Go Figure, Pets Are the Best Defense Against Kids’ Allergies
This one’s for you, human parents-to-be.
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If there’s one thing most people can agree on, it’s that allergies — whether due to pollen or pets — are no fun. And that’s unfortunate because allergies and asthma in kids are on the rise. So what’s a parent who just wants their kids to be happy and healthy to do? Get a pet!
Okay, it’s not quite that simple. However, growing evidence suggests that kids exposed to pets at a young age may have a reduced risk of allergies later in life. And that’s a big deal because, in the not-so-distant past, some well-intended parents kept their kids away from pets to protect them from future allergies. But it turns out that practice didn’t necessarily deliver the desired results. So, where does that leave us today? We chatted with Dr. Pamela Schreiner, professor and director of the Center to Study Human-Animal Relationships and Environments (CENSHARE), to find some answers.
On the surface, raising children in as clean a setting as possible sounds like a great idea. But in truth, pristine environments didn’t always yield the allergy-free kids parents hoped for. In fact, sometimes that effort had the opposite effect, and those kids were more likely to develop allergies. The reason relates to what’s known as the hygiene hypothesis. Dr. Schreiner explains. “The hygiene hypothesis states that lack of early exposure to infectious agents, certain microbiota, and parasites can increase susceptibility to future allergies and asthma by suppressing the natural development of the immune system.”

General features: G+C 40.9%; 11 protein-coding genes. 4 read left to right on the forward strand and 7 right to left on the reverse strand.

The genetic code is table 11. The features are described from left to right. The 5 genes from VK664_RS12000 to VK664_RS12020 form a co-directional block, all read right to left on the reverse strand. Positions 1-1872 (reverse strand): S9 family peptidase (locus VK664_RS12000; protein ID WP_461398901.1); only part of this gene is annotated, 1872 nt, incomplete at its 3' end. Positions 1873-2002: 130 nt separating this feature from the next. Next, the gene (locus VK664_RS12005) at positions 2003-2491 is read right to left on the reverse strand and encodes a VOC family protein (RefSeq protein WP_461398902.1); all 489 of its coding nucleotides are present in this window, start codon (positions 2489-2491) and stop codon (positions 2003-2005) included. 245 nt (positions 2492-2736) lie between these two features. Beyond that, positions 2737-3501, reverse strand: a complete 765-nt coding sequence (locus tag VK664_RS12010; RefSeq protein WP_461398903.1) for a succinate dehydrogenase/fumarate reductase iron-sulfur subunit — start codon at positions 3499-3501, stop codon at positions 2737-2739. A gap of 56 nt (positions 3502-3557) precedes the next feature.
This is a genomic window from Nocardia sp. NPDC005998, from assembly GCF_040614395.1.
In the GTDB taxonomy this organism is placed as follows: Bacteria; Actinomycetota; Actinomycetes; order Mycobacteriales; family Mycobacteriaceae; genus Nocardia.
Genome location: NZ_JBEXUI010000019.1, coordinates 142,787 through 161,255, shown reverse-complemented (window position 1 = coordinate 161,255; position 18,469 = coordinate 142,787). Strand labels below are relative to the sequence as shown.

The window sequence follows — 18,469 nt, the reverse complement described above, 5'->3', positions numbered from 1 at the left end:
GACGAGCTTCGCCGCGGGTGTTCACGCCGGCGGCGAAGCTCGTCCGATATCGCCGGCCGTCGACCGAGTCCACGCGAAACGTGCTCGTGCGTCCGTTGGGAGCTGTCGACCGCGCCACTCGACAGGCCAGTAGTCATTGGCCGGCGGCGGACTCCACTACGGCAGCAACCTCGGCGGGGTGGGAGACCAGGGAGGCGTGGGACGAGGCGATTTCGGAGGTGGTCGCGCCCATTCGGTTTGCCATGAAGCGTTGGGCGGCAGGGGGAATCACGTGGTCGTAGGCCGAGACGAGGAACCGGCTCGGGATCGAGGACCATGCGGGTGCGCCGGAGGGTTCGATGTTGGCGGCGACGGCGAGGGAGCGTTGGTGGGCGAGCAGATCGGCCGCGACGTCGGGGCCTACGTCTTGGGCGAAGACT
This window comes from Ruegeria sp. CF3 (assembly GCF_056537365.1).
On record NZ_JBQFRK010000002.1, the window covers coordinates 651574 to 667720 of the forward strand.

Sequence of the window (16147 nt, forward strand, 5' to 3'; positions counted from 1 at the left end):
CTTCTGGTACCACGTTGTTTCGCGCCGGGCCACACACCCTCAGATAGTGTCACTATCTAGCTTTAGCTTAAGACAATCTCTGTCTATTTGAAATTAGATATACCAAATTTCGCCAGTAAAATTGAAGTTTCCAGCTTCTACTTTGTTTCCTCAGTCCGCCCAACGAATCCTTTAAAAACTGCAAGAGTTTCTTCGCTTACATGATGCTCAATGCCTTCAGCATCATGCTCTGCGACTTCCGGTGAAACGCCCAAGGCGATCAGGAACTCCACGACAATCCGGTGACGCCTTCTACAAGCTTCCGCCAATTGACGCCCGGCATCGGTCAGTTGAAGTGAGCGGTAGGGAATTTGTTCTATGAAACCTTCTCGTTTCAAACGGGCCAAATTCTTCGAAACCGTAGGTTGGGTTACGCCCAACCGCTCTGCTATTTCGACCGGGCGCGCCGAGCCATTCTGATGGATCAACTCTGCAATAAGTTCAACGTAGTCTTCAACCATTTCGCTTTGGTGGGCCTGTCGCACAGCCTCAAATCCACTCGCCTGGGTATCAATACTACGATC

On the flip side, exposing kids to potential allergens when their immune system is still in training mode may help their bodies learn how to appropriately respond when they encounter the allergen again later in life. So in our pet example, exposing a young child who is susceptible to allergies to a dog or cat may reduce the risk of that child developing an allergy to that type of pet down the road. But the benefits of that exposure may be even more far-reaching.
Dr. Schreiner explains: “People with allergies to pet dander are also more likely to have asthma and allergies to pollen. So babies with a genetic susceptibility to allergies who have early exposure to pet allergens may also have a lower incidence of other conditions later in life.” A study published in 2002 backs up this statement. In it, researchers found that children exposed to two or more dogs or cats during the first year of their life had a reduced risk of sensitization to multiple allergens.
And according to Dr. Schreiner, the first year of life may be the critical window, as that is when the immune system is still developing. “If a child has a genetic predisposition to allergies and is exposed to an allergen after their immune system is already developed, that will lead to sensitization and allergies when the child is older.”
At this point, you may be tempted to conclude that raising babies with pets is a slam dunk when it comes to preventing allergies. And while we’d love to be able to say that with absolute certainty, the answer comes with some caveats. “There is good evidence that early exposure to pets can reduce allergies,” says Dr. Schreiner. “But it’s more complicated than that. People’s responses to allergens varies widely. And exposure to other allergens, such as dust, cockroaches, grass, and rodent droppings, can also influence the development of allergies.”
So we don’t yet know definitively that pets can provide future protection from allergies. But hey, “good evidence” is nothing to sneeze at.
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Kate Sheofsky hails from San Francisco, where she developed a love of writing, Giants baseball, and houses she can’t afford. She currently lives in Portland, OR, and works as a freelance writer and content strategist. When not typing away on her laptop, she enjoys tooling around the city with her two rescue pups searching for tasty food and sunny patios.